Delivered over two years, in years 10 and 11; this course provides a foundation of knowledge, skills and work experience to help you gain employment within the equine industry or to progress to the next level of study.
You should have a strong interest in caring for horses. You need a basic level of literacy and numeracy skills and the capability to organise the written information for your portfolio. This can be discussed at your interview.
To ensure the welfare of our horses, we operate a personal weight restriction of no more than 13 stone (82.5kg).
The course will cover:
The course is continuously assessed using a range of methods including written tests, projects and practicals. All coursework will be compiled to build a portfolio.
You will need to have correctly fitted hats, gloves and riding footwear - all up to current safety standardsl. Body protectors are advisable. You also need writing materials. This can all be discussed at interview.
Upon completion of the qualification and depending on the grades achieved, learners may wish to progress on to further study, such as:
Further study can lead to a variety of careers within the Equine industry,including groom, farrier, trainee riding instructor and yard manager.
Schoolgirl Emily Field had no idea her hobby could turn into a career until she went to a Derby College Open Evening.
Hailing from a family which is "not horsey at all ", Emily now has a string of equine qualifications at the age of just 22.
Emily was unsure what she wanted to do after her GCSEs. But as a keen rider – although she did not have her own horse at the time – the equine courses stood out.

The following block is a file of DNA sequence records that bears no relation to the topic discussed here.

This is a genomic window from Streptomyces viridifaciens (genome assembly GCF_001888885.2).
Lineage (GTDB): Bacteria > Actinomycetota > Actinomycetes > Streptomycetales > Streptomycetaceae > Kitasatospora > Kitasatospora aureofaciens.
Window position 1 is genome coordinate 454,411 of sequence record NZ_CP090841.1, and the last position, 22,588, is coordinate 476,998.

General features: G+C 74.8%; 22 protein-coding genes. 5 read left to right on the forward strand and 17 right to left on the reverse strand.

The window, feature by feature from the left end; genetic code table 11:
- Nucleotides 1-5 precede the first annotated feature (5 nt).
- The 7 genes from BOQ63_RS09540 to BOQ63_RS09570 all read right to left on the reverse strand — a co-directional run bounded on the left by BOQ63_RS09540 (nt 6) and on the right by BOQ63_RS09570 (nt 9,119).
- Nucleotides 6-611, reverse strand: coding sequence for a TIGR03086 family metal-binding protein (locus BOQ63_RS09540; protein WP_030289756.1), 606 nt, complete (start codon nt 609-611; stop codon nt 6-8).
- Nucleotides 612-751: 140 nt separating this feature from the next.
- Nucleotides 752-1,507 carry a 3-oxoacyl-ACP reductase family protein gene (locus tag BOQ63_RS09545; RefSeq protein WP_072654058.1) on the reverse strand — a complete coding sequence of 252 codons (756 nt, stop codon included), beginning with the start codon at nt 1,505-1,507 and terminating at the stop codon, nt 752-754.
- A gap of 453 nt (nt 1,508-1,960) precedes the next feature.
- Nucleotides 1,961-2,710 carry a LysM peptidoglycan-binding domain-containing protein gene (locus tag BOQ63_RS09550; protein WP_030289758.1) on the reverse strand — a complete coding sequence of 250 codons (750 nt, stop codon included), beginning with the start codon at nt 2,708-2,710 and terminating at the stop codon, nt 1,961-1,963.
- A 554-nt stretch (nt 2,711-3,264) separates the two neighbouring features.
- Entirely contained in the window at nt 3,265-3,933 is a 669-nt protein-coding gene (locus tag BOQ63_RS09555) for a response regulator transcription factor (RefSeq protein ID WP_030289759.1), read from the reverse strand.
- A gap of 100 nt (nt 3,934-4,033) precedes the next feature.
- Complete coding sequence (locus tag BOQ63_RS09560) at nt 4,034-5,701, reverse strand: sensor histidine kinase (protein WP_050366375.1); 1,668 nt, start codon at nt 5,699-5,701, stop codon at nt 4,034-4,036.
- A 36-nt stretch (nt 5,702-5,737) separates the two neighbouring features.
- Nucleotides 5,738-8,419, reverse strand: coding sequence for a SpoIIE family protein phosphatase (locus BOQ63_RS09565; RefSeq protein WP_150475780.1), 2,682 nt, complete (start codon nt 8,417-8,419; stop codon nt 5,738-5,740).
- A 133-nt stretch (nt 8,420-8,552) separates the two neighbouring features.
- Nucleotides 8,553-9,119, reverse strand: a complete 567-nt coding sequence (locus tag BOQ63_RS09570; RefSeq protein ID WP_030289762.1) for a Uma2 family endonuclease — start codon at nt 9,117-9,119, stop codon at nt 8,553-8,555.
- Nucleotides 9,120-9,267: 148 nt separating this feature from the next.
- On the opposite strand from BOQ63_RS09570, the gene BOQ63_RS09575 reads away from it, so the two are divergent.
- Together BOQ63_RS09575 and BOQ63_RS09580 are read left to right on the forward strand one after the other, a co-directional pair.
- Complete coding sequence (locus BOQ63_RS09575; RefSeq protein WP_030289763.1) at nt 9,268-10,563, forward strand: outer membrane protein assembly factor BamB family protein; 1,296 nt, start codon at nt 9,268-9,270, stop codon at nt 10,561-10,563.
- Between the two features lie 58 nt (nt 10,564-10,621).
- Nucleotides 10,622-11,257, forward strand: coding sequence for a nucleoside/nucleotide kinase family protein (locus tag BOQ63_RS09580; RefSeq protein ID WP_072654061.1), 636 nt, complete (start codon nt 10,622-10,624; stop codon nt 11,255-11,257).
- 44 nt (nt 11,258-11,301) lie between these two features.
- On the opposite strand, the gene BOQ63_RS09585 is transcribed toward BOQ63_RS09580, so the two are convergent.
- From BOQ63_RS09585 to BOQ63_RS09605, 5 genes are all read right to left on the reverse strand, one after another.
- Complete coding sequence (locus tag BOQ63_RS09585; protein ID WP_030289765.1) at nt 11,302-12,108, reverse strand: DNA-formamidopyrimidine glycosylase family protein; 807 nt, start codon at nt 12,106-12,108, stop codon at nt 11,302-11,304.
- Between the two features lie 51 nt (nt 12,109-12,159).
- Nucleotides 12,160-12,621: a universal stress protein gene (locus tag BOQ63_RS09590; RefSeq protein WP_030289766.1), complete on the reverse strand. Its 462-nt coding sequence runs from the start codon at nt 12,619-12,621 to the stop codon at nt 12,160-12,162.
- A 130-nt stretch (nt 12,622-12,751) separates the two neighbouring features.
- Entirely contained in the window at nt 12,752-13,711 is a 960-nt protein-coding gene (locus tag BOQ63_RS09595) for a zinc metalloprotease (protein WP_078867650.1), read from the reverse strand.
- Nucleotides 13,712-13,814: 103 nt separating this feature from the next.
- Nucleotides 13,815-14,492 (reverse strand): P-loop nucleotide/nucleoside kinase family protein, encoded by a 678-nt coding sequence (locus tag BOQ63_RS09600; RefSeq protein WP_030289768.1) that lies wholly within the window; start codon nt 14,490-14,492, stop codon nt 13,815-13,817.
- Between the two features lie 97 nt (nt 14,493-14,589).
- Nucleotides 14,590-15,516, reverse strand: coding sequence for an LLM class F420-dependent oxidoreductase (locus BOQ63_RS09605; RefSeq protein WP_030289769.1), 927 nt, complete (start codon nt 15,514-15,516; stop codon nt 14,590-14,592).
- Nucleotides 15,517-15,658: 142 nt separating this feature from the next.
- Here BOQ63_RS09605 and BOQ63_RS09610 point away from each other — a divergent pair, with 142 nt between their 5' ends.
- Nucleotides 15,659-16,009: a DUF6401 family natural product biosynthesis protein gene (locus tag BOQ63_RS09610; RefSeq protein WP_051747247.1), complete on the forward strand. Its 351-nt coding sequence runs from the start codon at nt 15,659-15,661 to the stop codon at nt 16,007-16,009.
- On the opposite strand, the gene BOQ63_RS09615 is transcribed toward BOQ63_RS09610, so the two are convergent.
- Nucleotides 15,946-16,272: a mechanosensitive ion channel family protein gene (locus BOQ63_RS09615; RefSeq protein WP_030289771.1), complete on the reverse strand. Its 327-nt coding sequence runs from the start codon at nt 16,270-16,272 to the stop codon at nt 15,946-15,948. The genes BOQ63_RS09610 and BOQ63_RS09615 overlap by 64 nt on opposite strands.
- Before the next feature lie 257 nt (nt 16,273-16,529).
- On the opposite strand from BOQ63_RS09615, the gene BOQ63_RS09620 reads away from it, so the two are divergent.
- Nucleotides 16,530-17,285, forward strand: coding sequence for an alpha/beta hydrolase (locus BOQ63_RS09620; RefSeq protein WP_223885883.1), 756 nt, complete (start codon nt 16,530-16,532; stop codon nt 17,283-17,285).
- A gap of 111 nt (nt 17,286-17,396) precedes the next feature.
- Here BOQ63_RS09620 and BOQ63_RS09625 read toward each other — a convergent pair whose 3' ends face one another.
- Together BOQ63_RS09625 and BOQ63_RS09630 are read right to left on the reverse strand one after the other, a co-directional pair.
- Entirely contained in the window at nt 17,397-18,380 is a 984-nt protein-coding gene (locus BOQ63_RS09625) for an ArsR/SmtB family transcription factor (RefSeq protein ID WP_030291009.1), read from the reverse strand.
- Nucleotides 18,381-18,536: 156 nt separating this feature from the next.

Enthused by the open evening, she decided to pursue the Level 3 Extended Diploma in Horse Management, although she admits she was nervous.
She worried that she might be left behind because she was not from a "horsey" background and didn't own her own horse.
Instead, she thrived, and found the environment friendly and helpful.
Emily described the course as "very practical", which suited her style of learning, with most days spent on the yard. It also included more scientific areas such as equine feeding, digestion and sickness.
Emily completed her Diploma in 2013, with Passes and Merits and also took her industry qualifications BHS levels 1 and 2.
Overall, she said she "pretty much learned everything I needed to know" to put into practice as a groom when she left college.
Emily has now worked at two horse yards and is enjoying her latest job at a stud yard in Nottinghamshire. She has also gained her BHS levels 3 and 4 as well as a teaching qualification.
The Diploma was just so helpful. When I was leaving school I didn't even know you could get involved with horses as a full-time career and a proper job. It gave me a base to move upwards, I don't think I'd be able to be where I am now without it. I've been at the stud yard since September and it's entirely different to anything I've before, but I really enjoy it. I think my boss is happy with what I'm doing and I'm happy here.